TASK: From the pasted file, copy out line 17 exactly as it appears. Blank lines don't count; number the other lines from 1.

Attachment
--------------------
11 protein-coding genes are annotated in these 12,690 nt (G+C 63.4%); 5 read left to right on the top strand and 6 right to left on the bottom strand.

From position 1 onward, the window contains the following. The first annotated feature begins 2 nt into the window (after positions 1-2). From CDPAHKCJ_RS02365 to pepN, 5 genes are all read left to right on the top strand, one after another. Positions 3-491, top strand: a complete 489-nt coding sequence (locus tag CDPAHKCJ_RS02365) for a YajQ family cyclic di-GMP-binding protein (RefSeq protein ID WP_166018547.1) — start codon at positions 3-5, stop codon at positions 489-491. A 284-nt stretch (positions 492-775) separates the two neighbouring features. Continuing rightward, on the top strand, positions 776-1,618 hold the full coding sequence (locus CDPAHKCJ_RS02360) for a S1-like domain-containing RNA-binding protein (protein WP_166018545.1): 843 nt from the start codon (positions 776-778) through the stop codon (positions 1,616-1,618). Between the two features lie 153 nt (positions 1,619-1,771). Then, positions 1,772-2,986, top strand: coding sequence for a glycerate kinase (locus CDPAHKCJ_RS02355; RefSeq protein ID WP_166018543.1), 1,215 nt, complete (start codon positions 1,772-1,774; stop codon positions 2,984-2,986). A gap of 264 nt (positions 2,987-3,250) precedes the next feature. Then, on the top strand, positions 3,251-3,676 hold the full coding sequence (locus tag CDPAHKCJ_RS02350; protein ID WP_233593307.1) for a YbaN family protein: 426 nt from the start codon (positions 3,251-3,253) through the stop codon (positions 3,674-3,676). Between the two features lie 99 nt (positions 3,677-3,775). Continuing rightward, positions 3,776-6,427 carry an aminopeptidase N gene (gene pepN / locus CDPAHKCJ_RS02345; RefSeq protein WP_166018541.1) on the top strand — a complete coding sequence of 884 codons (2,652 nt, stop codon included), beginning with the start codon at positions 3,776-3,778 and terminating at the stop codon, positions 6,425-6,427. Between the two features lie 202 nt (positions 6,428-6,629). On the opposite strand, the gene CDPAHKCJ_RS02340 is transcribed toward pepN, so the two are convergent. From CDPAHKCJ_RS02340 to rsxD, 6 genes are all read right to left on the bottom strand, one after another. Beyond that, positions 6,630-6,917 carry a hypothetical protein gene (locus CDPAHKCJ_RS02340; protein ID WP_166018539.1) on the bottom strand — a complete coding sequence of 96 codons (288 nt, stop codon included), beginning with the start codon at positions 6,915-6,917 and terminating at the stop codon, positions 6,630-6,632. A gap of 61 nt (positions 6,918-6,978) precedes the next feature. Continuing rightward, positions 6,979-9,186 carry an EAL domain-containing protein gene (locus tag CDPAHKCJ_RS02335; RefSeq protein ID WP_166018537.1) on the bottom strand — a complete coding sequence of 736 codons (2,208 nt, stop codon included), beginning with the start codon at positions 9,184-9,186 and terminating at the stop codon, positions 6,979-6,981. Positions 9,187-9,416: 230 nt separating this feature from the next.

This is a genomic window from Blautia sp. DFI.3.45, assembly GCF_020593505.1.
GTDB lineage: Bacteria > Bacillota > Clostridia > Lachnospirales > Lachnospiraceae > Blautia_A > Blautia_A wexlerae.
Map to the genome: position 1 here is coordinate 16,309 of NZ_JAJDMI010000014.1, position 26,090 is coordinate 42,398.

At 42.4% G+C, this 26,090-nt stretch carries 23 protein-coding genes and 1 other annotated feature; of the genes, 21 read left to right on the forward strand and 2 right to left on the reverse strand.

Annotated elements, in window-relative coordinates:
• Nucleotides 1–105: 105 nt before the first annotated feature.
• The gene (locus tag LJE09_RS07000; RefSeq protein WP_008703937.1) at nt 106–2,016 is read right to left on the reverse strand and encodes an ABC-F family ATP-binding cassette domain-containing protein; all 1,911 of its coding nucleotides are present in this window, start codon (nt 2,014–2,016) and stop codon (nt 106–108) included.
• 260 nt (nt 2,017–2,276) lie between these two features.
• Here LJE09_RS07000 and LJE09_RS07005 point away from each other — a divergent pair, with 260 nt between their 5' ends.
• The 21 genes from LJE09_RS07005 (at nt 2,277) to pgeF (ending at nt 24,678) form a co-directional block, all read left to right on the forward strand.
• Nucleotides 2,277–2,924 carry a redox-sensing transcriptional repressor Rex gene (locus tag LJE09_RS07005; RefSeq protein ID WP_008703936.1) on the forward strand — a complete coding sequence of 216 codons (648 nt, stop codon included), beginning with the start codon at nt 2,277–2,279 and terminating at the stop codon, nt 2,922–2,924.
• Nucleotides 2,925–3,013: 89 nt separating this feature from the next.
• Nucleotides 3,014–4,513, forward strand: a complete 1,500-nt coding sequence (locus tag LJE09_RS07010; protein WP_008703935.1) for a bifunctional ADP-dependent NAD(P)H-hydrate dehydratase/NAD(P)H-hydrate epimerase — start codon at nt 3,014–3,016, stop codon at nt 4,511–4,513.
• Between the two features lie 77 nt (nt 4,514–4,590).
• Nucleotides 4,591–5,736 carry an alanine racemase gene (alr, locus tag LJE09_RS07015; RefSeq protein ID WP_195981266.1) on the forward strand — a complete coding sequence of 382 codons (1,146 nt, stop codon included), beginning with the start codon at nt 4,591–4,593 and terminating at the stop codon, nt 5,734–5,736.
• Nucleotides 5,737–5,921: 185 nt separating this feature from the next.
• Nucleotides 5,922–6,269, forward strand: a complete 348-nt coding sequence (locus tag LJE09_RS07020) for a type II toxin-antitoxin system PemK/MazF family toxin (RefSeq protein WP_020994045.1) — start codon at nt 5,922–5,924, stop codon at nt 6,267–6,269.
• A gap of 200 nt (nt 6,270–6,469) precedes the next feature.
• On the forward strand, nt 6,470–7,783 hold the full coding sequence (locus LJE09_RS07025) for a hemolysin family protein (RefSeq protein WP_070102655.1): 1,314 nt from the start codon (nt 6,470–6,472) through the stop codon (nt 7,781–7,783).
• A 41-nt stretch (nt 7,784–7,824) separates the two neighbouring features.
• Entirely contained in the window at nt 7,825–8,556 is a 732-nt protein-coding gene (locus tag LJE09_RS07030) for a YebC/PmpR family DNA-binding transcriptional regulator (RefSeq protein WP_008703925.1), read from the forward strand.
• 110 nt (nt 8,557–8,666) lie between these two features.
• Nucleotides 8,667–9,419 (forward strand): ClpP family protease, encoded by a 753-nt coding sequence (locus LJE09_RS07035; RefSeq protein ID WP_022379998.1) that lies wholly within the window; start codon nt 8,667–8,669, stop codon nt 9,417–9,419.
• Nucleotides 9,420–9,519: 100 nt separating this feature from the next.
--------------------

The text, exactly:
• Nucleotides 4,591–5,736 carry an alanine racemase gene (alr, locus tag LJE09_RS07015; RefSeq protein ID WP_195981266.1) on the forward strand — a complete coding sequence of 382 codons (1,146 nt, stop codon included), beginning with the start codon at nt 4,591–4,593 and terminating at the stop codon, nt 5,734–5,736.